It was shown to be in the fourth mountain north of the Blue Ridge. It was drawn on buckskin and was in Latin. He said that he would tell me this much; Swift carried on his mining in the South of Cumberland Mountain and packed it on horses a day's journey to his furnace. There, he said, they run
out and coined enough crown pieces to amount to a million dollars for a man named Guess who hid it away. With Swift was a half-Indian named Monday, besides Swift and his buddies, Jefferson and
Grover. Jefferson and Grover were sailors and goldsmiths and had come from England to work the metal for Swift.
"Simmons went on to say that these men ran a line from Guyandotte River, south, and as the eagle flies to the mine and another one hundred miles, south, to the top of the Blue Ridge. These goldsmiths said they were going back to England for a rest, and they knew they could always find the
Blue Ridge and the Guyandott River and by following their established lines, could be sure to relocate the mines.
"The one from Guyandotte said, 'South One Hundred Miles as the Eagle flies; no farther; no closer.' At the mine they sat up a three-cornered rock. It was at the mouth of a little stream, flowing southwest, and came tumbling down over rocks from the mountain. Up the stream, three quarters of a
mile, they had built a small furnace in a rockhouse and melted ore with stone-coal which they had mined nearby for the purpose.
"I'll say right here that my father once had a map which agreed with this, in the main.
"But, to get back to the story, me and Marshall Counts, my son-in-law, actually found where coal had been mined, it appeared over a hundred years ago. We could see the prints of their picks on the face of the coal, as plain as if they had been made a week before, and they were not made with
picks like we have this day and time. "Well, Simmons got me interested. I made a trip down to Johnson City to see him. He told me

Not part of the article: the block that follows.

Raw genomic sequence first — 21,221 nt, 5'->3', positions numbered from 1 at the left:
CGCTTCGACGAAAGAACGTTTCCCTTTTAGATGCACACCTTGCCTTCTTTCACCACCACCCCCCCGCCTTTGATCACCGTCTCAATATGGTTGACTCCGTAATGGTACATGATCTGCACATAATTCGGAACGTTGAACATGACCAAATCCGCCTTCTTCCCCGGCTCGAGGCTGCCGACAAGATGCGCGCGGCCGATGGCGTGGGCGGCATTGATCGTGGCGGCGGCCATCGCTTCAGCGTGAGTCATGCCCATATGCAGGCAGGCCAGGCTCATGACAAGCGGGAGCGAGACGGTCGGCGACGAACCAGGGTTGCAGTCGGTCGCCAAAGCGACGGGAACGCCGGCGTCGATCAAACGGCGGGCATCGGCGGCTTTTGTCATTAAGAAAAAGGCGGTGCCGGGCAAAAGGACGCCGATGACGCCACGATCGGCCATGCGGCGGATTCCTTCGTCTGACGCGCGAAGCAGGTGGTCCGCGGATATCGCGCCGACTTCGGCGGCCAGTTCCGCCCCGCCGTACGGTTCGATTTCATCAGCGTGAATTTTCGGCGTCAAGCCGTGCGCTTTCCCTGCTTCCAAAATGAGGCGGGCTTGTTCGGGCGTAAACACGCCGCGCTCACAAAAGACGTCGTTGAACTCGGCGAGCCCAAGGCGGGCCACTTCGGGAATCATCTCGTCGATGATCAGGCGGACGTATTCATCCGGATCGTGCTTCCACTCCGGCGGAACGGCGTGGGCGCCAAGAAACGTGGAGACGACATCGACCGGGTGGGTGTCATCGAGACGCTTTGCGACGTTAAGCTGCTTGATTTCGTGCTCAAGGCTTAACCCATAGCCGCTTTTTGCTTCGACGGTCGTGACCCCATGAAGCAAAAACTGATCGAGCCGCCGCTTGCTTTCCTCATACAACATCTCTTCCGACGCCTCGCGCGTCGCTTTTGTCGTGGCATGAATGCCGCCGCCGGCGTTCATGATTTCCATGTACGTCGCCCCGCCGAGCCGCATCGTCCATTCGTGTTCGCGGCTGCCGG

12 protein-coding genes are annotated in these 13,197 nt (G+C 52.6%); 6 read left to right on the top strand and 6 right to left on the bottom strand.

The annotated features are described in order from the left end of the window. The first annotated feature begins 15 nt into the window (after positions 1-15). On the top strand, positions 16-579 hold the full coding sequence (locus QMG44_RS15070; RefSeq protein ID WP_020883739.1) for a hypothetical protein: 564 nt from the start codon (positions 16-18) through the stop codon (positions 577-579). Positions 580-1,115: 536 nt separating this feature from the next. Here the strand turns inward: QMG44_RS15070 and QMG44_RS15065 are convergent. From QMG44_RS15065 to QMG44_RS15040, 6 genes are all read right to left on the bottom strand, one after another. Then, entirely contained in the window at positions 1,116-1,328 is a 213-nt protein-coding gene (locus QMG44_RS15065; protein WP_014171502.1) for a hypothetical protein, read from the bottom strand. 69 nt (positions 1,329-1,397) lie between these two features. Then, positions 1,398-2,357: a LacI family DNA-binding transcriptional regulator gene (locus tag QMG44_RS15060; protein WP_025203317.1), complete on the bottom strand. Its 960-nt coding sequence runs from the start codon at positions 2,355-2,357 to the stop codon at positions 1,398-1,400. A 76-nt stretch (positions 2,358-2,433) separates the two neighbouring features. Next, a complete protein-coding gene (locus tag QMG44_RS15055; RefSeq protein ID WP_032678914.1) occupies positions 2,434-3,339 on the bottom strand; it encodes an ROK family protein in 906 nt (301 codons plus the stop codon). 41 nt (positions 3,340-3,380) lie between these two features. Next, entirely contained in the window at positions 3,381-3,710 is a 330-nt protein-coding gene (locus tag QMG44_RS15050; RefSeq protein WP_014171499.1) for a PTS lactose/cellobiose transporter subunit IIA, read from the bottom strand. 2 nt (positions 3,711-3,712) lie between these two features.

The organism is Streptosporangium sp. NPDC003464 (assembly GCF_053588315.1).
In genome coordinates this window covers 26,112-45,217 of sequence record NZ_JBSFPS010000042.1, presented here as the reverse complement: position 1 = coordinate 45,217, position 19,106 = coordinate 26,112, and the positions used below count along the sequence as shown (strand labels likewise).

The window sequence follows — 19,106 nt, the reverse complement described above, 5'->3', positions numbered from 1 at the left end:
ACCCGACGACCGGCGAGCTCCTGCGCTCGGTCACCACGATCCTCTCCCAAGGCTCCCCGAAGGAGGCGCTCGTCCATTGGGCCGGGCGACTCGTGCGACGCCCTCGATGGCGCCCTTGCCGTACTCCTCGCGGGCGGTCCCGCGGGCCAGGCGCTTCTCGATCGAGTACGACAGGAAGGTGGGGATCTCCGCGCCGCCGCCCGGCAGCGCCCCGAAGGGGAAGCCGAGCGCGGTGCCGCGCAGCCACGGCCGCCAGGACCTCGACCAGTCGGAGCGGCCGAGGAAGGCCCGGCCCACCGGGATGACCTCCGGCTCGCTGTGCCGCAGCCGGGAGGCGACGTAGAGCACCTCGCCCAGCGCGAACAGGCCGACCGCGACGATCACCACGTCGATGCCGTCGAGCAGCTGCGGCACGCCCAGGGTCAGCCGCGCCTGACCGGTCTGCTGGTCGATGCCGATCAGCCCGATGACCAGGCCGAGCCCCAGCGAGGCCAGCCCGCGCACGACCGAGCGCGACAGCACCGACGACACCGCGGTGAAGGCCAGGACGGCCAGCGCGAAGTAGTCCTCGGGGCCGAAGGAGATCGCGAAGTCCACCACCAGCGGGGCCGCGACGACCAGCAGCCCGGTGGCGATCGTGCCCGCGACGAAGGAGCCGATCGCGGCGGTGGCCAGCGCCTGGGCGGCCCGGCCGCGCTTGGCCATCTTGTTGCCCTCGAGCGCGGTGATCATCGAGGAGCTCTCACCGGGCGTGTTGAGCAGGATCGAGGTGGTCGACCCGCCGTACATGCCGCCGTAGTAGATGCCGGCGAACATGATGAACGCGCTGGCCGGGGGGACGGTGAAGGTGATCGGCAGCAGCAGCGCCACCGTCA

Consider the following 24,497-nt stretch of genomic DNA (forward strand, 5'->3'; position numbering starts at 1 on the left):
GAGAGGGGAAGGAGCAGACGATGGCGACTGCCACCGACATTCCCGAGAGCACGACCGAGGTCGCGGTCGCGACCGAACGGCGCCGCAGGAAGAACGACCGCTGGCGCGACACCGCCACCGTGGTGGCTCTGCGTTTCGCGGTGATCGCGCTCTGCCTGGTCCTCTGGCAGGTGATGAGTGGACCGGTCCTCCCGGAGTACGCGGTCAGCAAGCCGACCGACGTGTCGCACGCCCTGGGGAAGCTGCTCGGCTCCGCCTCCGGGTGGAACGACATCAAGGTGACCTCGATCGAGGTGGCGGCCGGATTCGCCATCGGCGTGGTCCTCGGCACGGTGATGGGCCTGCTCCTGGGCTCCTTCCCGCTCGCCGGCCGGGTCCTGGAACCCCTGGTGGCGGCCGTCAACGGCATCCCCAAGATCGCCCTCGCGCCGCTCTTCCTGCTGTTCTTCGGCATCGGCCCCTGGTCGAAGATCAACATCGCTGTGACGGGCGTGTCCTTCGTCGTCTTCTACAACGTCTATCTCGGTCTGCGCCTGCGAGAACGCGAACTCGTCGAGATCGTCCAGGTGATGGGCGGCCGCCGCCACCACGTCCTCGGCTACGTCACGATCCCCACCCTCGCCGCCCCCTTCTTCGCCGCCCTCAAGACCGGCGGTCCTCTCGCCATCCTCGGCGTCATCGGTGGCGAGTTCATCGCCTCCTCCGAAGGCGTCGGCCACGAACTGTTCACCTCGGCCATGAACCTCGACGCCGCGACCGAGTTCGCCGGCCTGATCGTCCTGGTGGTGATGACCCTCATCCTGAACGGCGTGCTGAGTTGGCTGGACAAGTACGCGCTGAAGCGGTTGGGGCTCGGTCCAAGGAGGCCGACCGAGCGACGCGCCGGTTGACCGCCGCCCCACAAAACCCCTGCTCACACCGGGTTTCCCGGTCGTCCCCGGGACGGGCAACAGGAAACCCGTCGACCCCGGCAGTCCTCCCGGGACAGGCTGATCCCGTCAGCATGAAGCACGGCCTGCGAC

to come back and go three miles, due south, from the coalbank and I'd find a beech tree with '1761-62- 63' cut on it and the picture of a hatchet; and a wheel carved on it. I went and found it just like he said.
Then he said for me to go due north from the beech and I'd find another beech with a picture of a turkey carved on it. I found that, too. Then he instructed me to go to an old rockhouse, that I knew where it was, and go to east side of the creek, there, and see if I could find a rock with 'M. J. G. 1761-
2-3' cut on it. That, Simmons said, was my final key. I hunted and hunted - but I failed to find that.
"He said the mining operation covered forty acres."
(By James Taylor Adams)
Pound Section of Virginia is Rich in Historic Lore
Strange things have been found on The Pound, in Wise County, Virginia, and they will probably remain a mystery down through the years to come as they have through the years that have passed and gone since the first settlements were planted there, nearly 150 years ago.
The first mention we find in recorded history of white men visiting this region is the journal kept by Col. Christopher Gist who passed this way in the spring of 1751 on his way home from a trip
of exploration of the Ohio country for chartered land concern.
The earliest tradition we find of white men being on The Pound is that of a man named Roberts, and a party consisting of his son and several other men. These hunters, we are told, camped for a time near the present site of Flat Gap, later moving over what is now the Kentucky state line and
made a camp on a small stream, tributary to Cumberland River, which has ever since been known as Roberts Branch, because the hunter Roberts was killed by Indians at the last named camp and was
buried on the spot by his companions.
The first settlers in the Flat Gap community, so-called because of the low, level ridge which forms the Virginia-Kentucky line at this point, were the Shorts and Bollings from western North
Carolina. They established themselves there about 1820; and the following are some of the things they found, some on the head of The Pound, some on the Cumberland River side, all evidence left by visitors to that region long before the coming of these homeseekers and permanent settlers.